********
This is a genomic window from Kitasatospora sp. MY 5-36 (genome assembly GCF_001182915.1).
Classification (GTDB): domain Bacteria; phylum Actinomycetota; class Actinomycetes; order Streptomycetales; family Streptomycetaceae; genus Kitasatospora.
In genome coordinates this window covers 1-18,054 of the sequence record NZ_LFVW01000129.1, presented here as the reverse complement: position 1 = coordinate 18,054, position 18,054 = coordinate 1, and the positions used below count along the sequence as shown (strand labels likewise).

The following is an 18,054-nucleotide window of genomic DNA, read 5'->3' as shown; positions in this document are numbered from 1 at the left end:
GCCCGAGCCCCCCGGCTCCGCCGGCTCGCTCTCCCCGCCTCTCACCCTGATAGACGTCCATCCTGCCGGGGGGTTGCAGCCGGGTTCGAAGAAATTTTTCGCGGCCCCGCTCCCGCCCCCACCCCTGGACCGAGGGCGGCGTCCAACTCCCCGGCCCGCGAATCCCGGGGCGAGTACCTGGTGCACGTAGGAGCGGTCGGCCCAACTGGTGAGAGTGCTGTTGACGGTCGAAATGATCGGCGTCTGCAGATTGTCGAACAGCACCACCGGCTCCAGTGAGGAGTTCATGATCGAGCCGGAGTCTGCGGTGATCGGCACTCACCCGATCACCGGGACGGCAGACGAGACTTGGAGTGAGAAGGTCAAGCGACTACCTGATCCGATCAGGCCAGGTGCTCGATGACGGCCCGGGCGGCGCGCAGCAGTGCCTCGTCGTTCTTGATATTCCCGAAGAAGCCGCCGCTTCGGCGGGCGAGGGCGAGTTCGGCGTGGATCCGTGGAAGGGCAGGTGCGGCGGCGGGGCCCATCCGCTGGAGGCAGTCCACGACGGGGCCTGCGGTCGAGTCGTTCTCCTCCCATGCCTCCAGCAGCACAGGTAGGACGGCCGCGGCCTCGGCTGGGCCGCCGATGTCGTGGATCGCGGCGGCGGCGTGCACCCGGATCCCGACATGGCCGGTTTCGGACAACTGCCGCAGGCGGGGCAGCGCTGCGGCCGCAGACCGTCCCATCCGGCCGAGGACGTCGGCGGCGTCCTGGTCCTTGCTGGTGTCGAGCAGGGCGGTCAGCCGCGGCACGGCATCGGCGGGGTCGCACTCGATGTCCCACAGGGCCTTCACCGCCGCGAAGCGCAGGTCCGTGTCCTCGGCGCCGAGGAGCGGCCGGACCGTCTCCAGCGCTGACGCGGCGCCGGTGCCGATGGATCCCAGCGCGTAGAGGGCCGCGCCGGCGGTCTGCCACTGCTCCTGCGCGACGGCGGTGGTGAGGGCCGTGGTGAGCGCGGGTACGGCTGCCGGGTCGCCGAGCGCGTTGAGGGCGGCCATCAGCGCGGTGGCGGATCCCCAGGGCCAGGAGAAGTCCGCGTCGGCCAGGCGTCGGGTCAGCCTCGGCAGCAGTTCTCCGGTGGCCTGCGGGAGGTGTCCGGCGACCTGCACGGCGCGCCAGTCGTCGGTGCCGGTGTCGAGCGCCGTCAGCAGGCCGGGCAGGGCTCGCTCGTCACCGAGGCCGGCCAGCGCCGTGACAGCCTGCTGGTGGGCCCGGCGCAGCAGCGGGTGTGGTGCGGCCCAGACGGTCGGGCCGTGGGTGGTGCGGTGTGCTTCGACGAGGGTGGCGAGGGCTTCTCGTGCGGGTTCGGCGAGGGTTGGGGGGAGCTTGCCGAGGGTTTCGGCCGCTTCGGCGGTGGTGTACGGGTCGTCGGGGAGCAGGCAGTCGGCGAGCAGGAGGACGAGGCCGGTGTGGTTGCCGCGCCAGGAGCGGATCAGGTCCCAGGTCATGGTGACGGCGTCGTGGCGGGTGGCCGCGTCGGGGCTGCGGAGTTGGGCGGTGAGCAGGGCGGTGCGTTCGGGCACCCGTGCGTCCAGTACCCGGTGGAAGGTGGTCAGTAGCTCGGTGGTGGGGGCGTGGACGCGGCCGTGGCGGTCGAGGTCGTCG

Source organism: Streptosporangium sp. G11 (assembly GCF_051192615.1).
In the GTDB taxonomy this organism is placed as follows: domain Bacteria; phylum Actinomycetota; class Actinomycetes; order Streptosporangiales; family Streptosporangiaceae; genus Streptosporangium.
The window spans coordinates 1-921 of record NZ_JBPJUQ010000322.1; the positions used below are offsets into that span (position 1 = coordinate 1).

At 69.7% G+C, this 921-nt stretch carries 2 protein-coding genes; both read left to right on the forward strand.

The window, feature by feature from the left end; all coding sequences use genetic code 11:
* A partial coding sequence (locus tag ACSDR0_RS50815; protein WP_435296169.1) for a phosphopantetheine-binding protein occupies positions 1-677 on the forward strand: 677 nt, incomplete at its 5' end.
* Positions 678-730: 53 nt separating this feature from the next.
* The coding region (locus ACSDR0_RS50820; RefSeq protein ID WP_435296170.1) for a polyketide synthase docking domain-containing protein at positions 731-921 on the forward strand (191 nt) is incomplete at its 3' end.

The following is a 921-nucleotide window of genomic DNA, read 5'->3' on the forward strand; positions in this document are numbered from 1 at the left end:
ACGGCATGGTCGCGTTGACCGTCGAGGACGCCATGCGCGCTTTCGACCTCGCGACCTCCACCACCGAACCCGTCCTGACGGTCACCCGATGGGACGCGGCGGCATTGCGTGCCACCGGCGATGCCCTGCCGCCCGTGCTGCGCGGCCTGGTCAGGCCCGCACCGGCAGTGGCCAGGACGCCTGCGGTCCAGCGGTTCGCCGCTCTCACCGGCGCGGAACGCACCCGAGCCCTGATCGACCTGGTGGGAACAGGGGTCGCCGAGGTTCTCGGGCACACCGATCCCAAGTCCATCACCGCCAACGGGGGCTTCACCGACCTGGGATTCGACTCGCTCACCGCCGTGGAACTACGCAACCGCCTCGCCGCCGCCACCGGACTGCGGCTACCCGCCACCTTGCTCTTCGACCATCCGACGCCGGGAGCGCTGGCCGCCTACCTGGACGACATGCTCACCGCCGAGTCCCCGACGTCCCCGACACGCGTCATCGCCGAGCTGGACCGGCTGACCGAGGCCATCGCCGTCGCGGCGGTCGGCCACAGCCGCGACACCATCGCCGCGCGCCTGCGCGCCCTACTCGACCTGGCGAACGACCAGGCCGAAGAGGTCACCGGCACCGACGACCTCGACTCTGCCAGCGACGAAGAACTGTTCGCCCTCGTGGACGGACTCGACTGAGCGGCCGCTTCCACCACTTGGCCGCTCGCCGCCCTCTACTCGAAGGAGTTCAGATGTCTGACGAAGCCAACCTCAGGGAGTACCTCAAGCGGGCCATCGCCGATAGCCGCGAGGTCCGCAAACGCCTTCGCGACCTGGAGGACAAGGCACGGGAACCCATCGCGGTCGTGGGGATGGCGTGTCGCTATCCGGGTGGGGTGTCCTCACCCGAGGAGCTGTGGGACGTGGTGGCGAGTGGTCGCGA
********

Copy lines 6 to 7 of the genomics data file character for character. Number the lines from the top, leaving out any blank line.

Source organism: Streptosporangium sp. G11 (assembly GCF_051192615.1).
In the GTDB taxonomy this organism is placed as follows: domain Bacteria; phylum Actinomycetota; class Actinomycetes; order Streptosporangiales; family Streptosporangiaceae; genus Streptosporangium.